While Christopher Columbus was sailing his second expedition, he came across Indigenous people which he named them Indians.  In the article, Christopher Columbus, “Columbus established a forced labor policy over the native population to rebuild the settlement and explore for gold, believing it would prove to be profitable.  While Columbus was traveling, he also had men who were not nice to the Indians.  According to the article, Columbus Controversy, “In an era in which the international slave trade was starting to grow, Columbus and his men enslaved many native inhabitants of the West Indies and subjected them to extreme violence and brutality” ("Columbus controversy,").  The torture that Columbus put the natives through is very harsh.  “Within four years of the time Columbus set foot on San Salvadorian soil, his men had killed or exported a full third of the native population.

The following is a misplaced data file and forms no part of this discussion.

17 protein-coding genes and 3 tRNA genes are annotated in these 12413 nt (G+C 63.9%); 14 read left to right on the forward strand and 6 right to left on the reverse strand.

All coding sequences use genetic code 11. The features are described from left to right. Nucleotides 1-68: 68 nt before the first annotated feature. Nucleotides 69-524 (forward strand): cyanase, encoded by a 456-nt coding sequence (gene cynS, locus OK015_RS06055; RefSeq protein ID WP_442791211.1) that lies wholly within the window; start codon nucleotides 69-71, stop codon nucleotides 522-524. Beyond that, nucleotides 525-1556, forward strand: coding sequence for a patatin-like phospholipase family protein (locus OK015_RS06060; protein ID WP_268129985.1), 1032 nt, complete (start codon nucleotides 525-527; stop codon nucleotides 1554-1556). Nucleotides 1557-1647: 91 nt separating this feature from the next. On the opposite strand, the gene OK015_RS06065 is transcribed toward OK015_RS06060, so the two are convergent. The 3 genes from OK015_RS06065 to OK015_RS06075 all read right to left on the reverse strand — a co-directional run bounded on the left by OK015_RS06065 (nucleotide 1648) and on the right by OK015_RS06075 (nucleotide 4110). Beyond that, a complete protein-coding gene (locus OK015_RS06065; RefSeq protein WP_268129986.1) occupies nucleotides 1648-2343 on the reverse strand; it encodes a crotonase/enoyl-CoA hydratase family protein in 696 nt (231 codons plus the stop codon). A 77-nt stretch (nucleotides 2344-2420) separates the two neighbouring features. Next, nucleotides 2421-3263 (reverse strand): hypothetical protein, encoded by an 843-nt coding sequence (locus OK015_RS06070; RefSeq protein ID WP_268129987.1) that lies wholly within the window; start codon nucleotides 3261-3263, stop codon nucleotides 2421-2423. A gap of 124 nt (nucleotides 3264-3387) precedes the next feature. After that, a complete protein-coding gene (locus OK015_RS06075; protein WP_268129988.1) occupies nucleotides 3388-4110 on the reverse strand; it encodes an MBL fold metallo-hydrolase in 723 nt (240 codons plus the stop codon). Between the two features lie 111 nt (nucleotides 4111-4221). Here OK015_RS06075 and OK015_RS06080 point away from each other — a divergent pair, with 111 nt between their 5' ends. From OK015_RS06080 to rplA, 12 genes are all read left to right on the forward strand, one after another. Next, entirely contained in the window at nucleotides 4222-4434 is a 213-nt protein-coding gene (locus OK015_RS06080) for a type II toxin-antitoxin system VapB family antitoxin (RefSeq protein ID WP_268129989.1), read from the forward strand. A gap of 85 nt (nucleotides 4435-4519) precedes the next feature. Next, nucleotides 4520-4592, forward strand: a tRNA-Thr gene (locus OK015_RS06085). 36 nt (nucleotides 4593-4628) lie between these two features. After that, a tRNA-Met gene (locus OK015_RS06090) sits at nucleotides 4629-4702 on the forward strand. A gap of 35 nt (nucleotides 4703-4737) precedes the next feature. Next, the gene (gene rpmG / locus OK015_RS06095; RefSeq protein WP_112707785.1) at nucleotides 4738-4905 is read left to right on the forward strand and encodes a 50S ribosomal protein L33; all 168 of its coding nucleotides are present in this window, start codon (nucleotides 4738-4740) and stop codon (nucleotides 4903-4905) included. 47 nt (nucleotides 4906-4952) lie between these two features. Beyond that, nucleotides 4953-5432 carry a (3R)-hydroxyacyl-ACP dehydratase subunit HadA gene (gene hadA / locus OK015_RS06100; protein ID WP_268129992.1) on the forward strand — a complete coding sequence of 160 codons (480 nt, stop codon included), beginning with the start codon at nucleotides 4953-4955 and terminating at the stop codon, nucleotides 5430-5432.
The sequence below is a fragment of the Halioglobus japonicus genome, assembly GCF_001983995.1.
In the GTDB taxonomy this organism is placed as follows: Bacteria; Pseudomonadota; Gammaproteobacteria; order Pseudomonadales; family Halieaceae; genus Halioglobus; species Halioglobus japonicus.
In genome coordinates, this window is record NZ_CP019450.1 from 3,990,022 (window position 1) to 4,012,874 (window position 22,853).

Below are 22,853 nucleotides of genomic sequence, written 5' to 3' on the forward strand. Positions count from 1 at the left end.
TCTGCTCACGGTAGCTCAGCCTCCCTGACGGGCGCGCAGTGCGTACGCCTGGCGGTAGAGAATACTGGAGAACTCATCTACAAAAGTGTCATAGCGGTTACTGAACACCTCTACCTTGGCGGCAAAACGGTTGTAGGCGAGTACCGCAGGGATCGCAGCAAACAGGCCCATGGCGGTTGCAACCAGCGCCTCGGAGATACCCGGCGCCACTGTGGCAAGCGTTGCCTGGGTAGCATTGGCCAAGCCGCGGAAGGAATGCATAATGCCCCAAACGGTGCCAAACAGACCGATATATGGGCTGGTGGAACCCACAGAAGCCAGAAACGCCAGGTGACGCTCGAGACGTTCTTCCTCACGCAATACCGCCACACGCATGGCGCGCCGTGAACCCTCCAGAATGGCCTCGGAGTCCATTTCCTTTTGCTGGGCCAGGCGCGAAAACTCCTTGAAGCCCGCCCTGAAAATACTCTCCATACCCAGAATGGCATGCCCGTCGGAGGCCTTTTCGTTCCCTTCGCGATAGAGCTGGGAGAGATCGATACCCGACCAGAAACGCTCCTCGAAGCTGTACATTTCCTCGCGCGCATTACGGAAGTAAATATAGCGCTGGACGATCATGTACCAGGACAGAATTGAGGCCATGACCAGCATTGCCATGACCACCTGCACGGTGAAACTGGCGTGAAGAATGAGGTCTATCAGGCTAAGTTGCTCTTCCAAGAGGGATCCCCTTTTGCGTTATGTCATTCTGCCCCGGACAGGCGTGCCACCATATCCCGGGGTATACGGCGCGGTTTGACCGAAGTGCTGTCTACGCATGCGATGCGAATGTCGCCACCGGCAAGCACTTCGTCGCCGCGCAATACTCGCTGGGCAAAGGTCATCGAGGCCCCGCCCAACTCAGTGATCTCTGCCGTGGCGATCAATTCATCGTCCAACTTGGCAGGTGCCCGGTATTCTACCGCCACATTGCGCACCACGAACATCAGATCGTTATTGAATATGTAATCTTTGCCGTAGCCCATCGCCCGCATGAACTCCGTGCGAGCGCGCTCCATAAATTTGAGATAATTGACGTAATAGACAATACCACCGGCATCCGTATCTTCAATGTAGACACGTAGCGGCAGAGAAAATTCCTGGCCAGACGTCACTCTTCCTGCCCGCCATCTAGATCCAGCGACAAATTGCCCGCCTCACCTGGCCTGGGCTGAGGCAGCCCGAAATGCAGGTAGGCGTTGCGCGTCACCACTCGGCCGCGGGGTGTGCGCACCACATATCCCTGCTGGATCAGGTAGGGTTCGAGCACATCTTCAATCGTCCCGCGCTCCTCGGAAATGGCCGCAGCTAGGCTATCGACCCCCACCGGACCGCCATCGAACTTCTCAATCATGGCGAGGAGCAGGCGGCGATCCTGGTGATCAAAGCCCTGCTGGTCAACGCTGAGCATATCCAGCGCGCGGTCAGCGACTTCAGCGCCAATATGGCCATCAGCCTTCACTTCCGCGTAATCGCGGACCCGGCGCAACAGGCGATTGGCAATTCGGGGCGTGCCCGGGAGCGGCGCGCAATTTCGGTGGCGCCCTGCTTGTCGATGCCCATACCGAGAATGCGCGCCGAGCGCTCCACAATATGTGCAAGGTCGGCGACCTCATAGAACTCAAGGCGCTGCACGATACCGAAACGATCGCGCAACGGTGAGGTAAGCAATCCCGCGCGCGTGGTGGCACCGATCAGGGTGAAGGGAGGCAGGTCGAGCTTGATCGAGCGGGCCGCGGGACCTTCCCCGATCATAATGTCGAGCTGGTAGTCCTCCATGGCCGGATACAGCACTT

Columbus was an Italian-born navigator sailing for the Crown of Castile in search of a westward route to Asia, to access the sources of spices and other oriental goods. This led instead to a discovery of the New World between Europe and Asia. Columbus made a total of four voyages to the Americas between 1492 and 1502, setting the stage for the European exploration and colonization of the Americas, ultimately leading to the Columbian Exchange.For Europeans of the Late Middle Ages, the known world was relatively small, mysterious, and imbued with Christian symbols. On their side of the line, the Spaniards conquered the Aztecs, Mayas, and Incas. Those American Indians they did not kill, they enslaved and attempted to convert to Christianity. In 1545, the Spanish founded Potosí, a mining town in present-day Bolivia. Within the decade they were unearthing hundreds of metric tons of pure silver annually and transporting it in galleons back to Europe, where King Charles V and later his son, King Philip II, used it to pay for Spanish wars against Muslims and Protestants.In the meantime, exploration continued. Amerigo Vespucci sailed down the coast of South America in 1499, and in 1500, the Portuguese mariner Pedro Alvares Cabral, looking to follow Vasco da Gama's lead and navigate around Africa, instead was blown west and into Brazil. He claimed it for Portugal. Ferdinand Magellan, a Portuguese captain sailing for Spain, led a crew that circumnavigated the globe in a voyage that lasted from 1519 until 1522. As Columbus did with the Atlantic, Magellan showed the way across the Pacific Ocean before being killed in the island group now known as the Philippines. By the 1570s the Spanish had claimed these islands, named them for their king, and established ports connecting the spice trade of the East with the resources extracted from the New World. Western Europeans were finally at the hub of a new and fully global economy.A popular kind of map, the T-O map, divided the world into three regions Asia, Europe, and Africa separated by the T-shaped intersection of the Mediterranean Sea and the Don and Nile rivers. All of this was contained within a large circle with Jerusalem at its center. For some mapmakers, the T shape called to mind the cross on which Jesus had died, and they seized on this image to incorporate Christ into the geography of the world. Many Europeans thought the history of civilization would follow the same path as the sun: rising  in the east and falling (occidens) in the west. In the twelfth century, the German bishop Otto of Freising wrote "that because all human learning began in the Orient and will end in the Occident, the mutability and disappearance of all things is demonstrated." In other words, the apocalypse would happen somewhere in the West, and it was important to many Christians that nonbelievers be baptized before the end came. Although this helped motivate the explorations that led Europeans to America, it does not explain them.When the Age of Exploration began, the Far East was more advanced than Europe in terms of technology, economy, and culture. Still, the Mediterranean Sea was already a zone of thriving trade and those who did business there, including the Chinese, had little motivation to seek out other lands. Western Europe, by comparison, was poor in wealth and resources. Although western Europeans had benefited from thousands of years of Eastern innovations in farming, mining, language, and religion, they lived far from economic and cultural centers and, for that reason, had an interest in finding new connections.Geography aided this search. Although early in the 1400s western Europeans were far behind the Chinese in their understanding of navigation, they took advantage of their Atlantic coastlines and used the century to catch up. First, European explorers claimed many of the Atlantic's nearby islands. In 1402 soldiers from the kingdom of Castile landed on the Canary Islands off the coast of Africa, near present-day Morocco and Western Sahara, and conquered the natives who lived there. Portugal then claimed the island of Madeira, just north of the Canaries, in 1418; the Azores, farther out in the Atlantic, in 1431; and Cape Verde, off the coast of present-day Mauritania and Senegal, in 1456.They used these new lands to establish sugar plantations run on enslaved labor and as outposts for explorations farther west into the open Atlantic and farther south along the coast of Africa. These conquests also helped to demonstrate how western Europeans might fund their new empires: loans by Genoese merchants funded ships and crews, and were repaid through the profits reaped from slave sales and sugar production.distinction between the Europeans and their Far East counterparts was the European idealization of the adventurer. Certainly the 1490s proved to be a golden age for adventurers. In 1492, the Genoese captain Christopher Columbus convinced the king and queen of Spain to sponsor his exploration west across the Atlantic Ocean. He mistakenly believed the world to be much smaller than geographers had previously estimated, and for this reason he argued that by sailing west he could find a quick route to the (East) Indies, still a lucrative trade zone.Columbus assumed he had found the Indies. It took him and his fellow Europeans a while to understand that he had, in fact, come across two previously unknown continents: North and South America. Even then they assumed that the land mass must be narrow enough to provide easy passage to China. So while Columbus established a colony on Hispaniola (present-day Haiti and the Dominican Republic), navigated the coast of Cuba, and touched the tip of South America, another Italian, John Cabot (Zuan Chabotto), set off from England. Cabot went in search of the so-called Northwest Passage to China, hoping to connect Bristol to that region's spice trade. Like Columbus, he failed. (He did, however, discover Newfoundland.) Not until Vasco da Gama sailed around the southern tip of Africa and arrived near Calicut, India, in 1498, did Europeans navigate by sea to the actual Indies—a place, as it happens, where their trade goods were of only mediocre value.These western voyages, especially the four led by Columbus, were important for several reasons. One was Columbus's discovery of a reliable sailing route west using the Atlantic system of trade winds. By following the northeasterly trade winds south and then west, and the westerly trade winds back east, Columbus demonstrated how others might make the round trip in the future. Another was the discovery, by Juan Ponce de León in 1513, of the Gulf Stream off the coast of what he named La Florida. This strong ocean current, caused by the sinking of cold water and the rising of hot, allowed Spanish captains an even quicker route to the westerly trade winds and back home.A third, more critical result of Columbus's voyages was their effect on the indigenous populations of America. Prior to Columbus, there had been virtually no biological interaction between Europe and Asia on the one hand and North and South America on the other. With Columbus and his followers arrived new people, new plants and animals, and new diseases in what the scholar A. W. Crosby has dubbed the Columbian Exchange. The exchange went both ways, of course, but for various reasons Europeans were much less vulnerable. Scholars estimate, for instance, that between 1492 and 1650, 95 percent of all the inhabitants of the Neotropic ecozone, an area covering Central and South America, died of disease. This massive depopulation resulted in significant changes in the environment and may even have led, according to at least one scientist, to a cooling of worldwide temperatures.In 1537, even before Narváez's fate was known for sure, the Spanish king granted Hernando de Soto the right to explore the newly created province of La Florida, an area that stretched from the Delaware Bay in the north to Mexico's Pánuco River in the south, and included much of the present-day American Southeast, Texas, and parts of northern Mexico. Soto landed near Tampa Bay in 1539 and traveled north to the abandoned site of Ayllón's 1526 settlement. From there he marched west instead of north, and by the spring of 1541 he had reached the Mississippi River.Despite that achievement, or rather because Soto had found nothing to rival the silver of Potosí, the Spanish king seemed to lose interest in Florida. True, he guarded America jealously, even making plans to wipe out a French colony that was planted near present-day Quebec during explorations by the French captains Jacques Cartier and Jean-François de La Roque de Roberval. (The colony failed before an attack could be made.) But there were no major expeditions until, as it happens, the French spurred Philip II to action. Worried that his European rival planned to stake a claim in La Florida, he ordered that a settlement be established at the Point of Santa Elena, near present-day Parris Island, South Carolina.What followed was a bloody test of wills between Spanish Catholics and French Protestants, with the Spaniards' designs on present-day Virginia ending only when a baptized Indian killed three Spanish Jesuits in 1571.By 1664 England had forced Holland out of North America, and New Amsterdam was renamed New York.In the late 1500s England made several unsuccessful attempts to start colonies. Finally, in 1607, a private company sent a group of about 100 English settlers. They landed in Virginia and named their settlement Jamestown after their king. At first the colonists spent more time looking for gold than planting crops. But under the leadership of Captain John Smith, Jamestown did survive.In 1620 another group of English colonists known as the Pilgrims arrived. The Pilgrims weren't looking for riches; they wanted religious freedom. On the coast of New England they founded Plymouth Colony, which succeeded with farming advice from nearby Native Americans. Soon other English settlements grew up all along the eastern coast.